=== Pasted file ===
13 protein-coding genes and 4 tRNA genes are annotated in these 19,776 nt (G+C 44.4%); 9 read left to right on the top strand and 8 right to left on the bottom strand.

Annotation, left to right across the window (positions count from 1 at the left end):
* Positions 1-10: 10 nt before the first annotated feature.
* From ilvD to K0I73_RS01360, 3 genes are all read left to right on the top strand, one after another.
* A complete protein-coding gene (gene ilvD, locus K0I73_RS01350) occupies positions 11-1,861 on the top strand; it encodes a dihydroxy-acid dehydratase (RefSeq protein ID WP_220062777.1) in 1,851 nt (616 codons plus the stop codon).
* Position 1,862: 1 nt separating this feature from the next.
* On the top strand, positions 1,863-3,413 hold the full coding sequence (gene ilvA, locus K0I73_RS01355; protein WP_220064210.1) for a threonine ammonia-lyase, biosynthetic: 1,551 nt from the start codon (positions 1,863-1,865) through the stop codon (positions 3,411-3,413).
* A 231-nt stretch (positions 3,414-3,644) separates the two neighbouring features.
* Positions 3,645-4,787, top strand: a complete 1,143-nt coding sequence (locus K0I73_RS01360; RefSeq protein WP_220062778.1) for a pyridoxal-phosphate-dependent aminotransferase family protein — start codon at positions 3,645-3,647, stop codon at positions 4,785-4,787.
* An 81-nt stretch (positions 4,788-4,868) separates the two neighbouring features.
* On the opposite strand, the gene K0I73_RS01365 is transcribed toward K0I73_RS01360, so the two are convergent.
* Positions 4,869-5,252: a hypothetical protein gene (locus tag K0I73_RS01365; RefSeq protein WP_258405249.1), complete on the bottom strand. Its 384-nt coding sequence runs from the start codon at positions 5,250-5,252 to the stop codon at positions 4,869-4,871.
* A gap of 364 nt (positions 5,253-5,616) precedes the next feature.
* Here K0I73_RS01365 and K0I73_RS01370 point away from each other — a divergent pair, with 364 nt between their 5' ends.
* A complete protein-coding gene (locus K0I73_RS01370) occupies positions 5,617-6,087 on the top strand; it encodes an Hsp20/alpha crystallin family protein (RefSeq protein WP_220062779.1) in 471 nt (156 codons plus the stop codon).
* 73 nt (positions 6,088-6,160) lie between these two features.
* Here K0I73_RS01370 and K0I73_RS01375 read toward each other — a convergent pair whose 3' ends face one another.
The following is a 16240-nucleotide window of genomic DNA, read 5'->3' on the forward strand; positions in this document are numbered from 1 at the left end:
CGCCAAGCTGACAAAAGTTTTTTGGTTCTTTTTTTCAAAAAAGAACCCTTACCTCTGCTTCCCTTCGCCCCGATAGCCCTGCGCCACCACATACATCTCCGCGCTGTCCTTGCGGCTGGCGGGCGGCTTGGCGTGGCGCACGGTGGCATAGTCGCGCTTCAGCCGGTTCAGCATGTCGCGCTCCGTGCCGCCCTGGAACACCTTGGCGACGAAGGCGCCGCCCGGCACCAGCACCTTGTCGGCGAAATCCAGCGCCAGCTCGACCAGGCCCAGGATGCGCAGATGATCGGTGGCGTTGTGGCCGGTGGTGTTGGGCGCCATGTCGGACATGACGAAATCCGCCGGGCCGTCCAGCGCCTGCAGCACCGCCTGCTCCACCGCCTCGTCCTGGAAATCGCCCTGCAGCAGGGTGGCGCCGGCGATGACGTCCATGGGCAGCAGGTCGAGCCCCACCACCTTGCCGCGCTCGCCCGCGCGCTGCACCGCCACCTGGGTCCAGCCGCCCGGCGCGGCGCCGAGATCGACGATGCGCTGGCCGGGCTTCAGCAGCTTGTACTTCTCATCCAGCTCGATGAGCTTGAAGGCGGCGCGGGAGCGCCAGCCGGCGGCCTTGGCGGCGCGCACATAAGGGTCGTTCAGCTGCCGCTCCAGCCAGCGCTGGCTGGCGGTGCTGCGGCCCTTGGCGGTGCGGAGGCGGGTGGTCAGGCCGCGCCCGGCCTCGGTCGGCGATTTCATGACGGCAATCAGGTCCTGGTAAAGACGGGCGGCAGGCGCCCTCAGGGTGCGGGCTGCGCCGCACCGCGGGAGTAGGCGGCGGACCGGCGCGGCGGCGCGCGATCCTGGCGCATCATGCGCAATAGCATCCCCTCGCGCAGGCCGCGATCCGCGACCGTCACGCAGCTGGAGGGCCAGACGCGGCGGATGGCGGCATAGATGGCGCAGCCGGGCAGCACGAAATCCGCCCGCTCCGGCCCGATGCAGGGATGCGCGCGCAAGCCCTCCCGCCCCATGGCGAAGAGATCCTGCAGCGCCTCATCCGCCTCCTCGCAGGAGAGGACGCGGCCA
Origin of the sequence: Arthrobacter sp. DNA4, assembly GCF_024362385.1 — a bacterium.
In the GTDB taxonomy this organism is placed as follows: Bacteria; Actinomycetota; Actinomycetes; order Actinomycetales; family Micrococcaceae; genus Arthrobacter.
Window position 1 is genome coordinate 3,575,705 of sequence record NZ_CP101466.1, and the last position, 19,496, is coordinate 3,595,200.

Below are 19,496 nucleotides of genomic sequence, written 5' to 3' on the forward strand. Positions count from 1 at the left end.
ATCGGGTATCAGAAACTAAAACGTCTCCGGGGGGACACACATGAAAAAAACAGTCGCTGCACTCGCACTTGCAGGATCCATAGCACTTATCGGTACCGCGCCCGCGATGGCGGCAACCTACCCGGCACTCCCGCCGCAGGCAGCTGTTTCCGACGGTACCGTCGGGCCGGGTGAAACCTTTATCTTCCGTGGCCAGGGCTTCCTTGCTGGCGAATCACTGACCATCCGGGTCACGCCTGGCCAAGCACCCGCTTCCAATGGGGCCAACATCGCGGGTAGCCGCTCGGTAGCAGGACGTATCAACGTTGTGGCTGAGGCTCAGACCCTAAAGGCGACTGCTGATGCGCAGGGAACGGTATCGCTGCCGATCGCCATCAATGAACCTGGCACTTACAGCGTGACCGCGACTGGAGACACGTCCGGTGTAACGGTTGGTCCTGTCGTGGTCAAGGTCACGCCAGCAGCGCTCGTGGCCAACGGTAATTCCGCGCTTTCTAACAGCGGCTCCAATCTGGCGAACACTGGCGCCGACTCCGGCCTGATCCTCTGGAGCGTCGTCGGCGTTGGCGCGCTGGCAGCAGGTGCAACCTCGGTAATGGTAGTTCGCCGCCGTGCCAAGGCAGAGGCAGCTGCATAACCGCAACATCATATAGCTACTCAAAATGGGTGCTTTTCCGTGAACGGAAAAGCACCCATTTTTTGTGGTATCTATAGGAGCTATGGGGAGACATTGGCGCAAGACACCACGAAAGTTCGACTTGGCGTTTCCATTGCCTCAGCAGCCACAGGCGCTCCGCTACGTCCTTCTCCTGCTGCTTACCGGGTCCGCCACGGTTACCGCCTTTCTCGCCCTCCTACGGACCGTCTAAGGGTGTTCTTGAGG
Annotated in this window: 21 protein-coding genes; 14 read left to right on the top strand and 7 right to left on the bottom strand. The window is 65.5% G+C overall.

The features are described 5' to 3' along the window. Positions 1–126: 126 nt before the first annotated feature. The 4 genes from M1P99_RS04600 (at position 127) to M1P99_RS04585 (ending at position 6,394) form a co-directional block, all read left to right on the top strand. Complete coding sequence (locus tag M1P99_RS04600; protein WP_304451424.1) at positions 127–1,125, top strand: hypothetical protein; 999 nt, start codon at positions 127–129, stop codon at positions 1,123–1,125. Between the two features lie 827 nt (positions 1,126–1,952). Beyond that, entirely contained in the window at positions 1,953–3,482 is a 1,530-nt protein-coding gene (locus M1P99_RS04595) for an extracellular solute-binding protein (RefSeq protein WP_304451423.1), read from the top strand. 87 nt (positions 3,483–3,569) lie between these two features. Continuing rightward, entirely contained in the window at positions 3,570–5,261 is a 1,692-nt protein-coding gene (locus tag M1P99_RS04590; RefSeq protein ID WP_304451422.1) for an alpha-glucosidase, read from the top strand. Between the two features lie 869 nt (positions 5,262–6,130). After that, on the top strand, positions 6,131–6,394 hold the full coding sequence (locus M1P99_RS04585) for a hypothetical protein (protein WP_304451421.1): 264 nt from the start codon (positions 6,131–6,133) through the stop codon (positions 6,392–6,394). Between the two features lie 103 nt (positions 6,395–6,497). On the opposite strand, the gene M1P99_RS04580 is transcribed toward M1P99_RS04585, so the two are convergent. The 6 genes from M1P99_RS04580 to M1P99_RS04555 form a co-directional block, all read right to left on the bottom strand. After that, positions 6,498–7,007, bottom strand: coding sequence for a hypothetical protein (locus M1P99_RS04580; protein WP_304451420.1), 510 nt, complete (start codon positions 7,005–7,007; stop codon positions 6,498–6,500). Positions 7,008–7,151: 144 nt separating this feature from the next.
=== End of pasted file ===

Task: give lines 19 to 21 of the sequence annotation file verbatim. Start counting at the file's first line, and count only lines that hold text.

CGCCAAGCTGACAAAAGTTTTTTGGTTCTTTTTTTCAAAAAAGAACCCTTACCTCTGCTTCCCTTCGCCCCGATAGCCCTGCGCCACCACATACATCTCCGCGCTGTCCTTGCGGCTGGCGGGCGGCTTGGCGTGGCGCACGGTGGCATAGTCGCGCTTCAGCCGGTTCAGCATGTCGCGCTCCGTGCCGCCCTGGAACACCTTGGCGACGAAGGCGCCGCCCGGCACCAGCACCTTGTCGGCGAAATCCAGCGCCAGCTCGACCAGGCCCAGGATGCGCAGATGATCGGTGGCGTTGTGGCCGGTGGTGTTGGGCGCCATGTCGGACATGACGAAATCCGCCGGGCCGTCCAGCGCCTGCAGCACCGCCTGCTCCACCGCCTCGTCCTGGAAATCGCCCTGCAGCAGGGTGGCGCCGGCGATGACGTCCATGGGCAGCAGGTCGAGCCCCACCACCTTGCCGCGCTCGCCCGCGCGCTGCACCGCCACCTGGGTCCAGCCGCCCGGCGCGGCGCCGAGATCGACGATGCGCTGGCCGGGCTTCAGCAGCTTGTACTTCTCATCCAGCTCGATGAGCTTGAAGGCGGCGCGGGAGCGCCAGCCGGCGGCCTTGGCGGCGCGCACATAAGGGTCGTTCAGCTGCCGCTCCAGCCAGCGCTGGCTGGCGGTGCTGCGGCCCTTGGCGGTGCGGAGGCGGGTGGTCAGGCCGCGCCCGGCCTCGGTCGGCGATTTCATGACGGCAATCAGGTCCTGGTAAAGACGGGCGGCAGGCGCCCTCAGGGTGCGGGCTGCGCCGCACCGCGGGAGTAGGCGGCGGACCGGCGCGGCGGCGCGCGATCCTGGCGCATCATGCGCAATAGCATCCCCTCGCGCAGGCCGCGATCCGCGACCGTCACGCAGCTGGAGGGCCAGACGCGGCGGATGGCGGCATAGATGGCGCAGCCGGGCAGCACGAAATCCGCCCGCTCCGGCCCGATGCAGGGATGCGCGCGCAAGCCCTCCCGCCCCATGGCGAAGAGATCCTGCAGCGCCTCATCCGCCTCCTCGCAGGAGAGGACGCGGCCA
Origin of the sequence: Arthrobacter sp. DNA4, assembly GCF_024362385.1 — a bacterium.
In the GTDB taxonomy this organism is placed as follows: Bacteria; Actinomycetota; Actinomycetes; order Actinomycetales; family Micrococcaceae; genus Arthrobacter.